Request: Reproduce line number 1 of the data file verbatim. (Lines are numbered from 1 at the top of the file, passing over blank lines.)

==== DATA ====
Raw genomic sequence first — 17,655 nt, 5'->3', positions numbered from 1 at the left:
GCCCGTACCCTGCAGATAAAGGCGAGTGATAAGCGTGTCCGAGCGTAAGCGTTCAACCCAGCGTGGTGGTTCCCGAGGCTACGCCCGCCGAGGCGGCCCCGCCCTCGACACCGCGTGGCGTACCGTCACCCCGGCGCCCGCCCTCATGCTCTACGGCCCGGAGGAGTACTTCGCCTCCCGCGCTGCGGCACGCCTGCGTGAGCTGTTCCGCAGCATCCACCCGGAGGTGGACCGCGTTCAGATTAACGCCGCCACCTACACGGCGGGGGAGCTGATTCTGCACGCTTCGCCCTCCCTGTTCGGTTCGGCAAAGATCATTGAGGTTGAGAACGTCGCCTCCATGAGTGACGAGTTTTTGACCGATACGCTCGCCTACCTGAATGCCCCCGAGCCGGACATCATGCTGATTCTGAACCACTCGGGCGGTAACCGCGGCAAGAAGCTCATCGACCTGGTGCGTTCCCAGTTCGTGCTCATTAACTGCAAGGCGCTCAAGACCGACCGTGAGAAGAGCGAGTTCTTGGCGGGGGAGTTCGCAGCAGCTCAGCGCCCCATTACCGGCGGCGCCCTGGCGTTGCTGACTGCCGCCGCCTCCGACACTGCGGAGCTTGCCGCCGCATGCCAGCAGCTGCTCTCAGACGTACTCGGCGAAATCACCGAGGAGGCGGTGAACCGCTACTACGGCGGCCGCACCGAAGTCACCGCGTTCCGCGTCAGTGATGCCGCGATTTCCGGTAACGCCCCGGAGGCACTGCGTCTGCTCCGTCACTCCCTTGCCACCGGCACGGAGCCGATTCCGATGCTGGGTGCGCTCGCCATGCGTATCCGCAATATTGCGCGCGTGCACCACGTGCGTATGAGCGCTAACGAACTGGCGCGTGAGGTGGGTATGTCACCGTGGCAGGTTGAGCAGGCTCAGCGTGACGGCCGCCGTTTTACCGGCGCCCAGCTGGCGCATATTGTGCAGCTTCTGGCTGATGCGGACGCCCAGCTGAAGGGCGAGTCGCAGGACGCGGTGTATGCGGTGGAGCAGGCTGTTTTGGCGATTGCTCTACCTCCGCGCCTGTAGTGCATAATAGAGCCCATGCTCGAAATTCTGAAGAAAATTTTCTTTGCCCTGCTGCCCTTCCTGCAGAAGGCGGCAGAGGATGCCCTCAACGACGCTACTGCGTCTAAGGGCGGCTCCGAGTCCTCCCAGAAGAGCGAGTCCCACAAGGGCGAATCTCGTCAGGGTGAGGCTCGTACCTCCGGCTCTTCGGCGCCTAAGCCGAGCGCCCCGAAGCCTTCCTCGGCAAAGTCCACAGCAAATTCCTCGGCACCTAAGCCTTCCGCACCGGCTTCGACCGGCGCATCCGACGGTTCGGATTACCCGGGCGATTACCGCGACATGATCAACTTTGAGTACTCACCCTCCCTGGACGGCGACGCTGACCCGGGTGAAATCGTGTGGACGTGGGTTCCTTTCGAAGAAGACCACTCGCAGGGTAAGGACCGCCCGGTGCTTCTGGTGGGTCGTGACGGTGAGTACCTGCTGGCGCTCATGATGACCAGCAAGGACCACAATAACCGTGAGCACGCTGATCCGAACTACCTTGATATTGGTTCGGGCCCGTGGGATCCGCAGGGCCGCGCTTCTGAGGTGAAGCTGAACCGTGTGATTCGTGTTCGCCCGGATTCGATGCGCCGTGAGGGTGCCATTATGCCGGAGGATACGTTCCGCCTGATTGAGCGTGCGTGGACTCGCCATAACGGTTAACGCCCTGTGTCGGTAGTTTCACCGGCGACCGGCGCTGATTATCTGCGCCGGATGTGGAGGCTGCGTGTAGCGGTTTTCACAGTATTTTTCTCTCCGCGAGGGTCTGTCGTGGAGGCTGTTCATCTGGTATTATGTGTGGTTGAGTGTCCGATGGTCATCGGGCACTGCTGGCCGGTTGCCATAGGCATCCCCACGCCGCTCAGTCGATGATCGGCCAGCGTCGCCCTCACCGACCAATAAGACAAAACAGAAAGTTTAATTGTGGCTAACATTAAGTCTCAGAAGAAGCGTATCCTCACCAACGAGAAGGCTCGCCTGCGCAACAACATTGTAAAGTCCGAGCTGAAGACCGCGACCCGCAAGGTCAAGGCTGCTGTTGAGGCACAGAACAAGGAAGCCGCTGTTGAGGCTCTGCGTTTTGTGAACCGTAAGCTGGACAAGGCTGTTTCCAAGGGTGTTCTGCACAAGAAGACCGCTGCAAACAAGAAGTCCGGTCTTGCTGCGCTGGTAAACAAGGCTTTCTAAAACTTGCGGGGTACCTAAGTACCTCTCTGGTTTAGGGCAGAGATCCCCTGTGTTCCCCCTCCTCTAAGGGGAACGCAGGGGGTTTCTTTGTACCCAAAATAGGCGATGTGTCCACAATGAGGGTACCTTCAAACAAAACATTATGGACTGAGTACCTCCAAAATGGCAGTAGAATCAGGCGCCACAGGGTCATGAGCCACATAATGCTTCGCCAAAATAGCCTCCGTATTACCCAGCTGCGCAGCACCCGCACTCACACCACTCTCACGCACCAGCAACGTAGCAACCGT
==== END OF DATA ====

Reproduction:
Raw genomic sequence first — 17,655 nt, 5'->3', positions numbered from 1 at the left: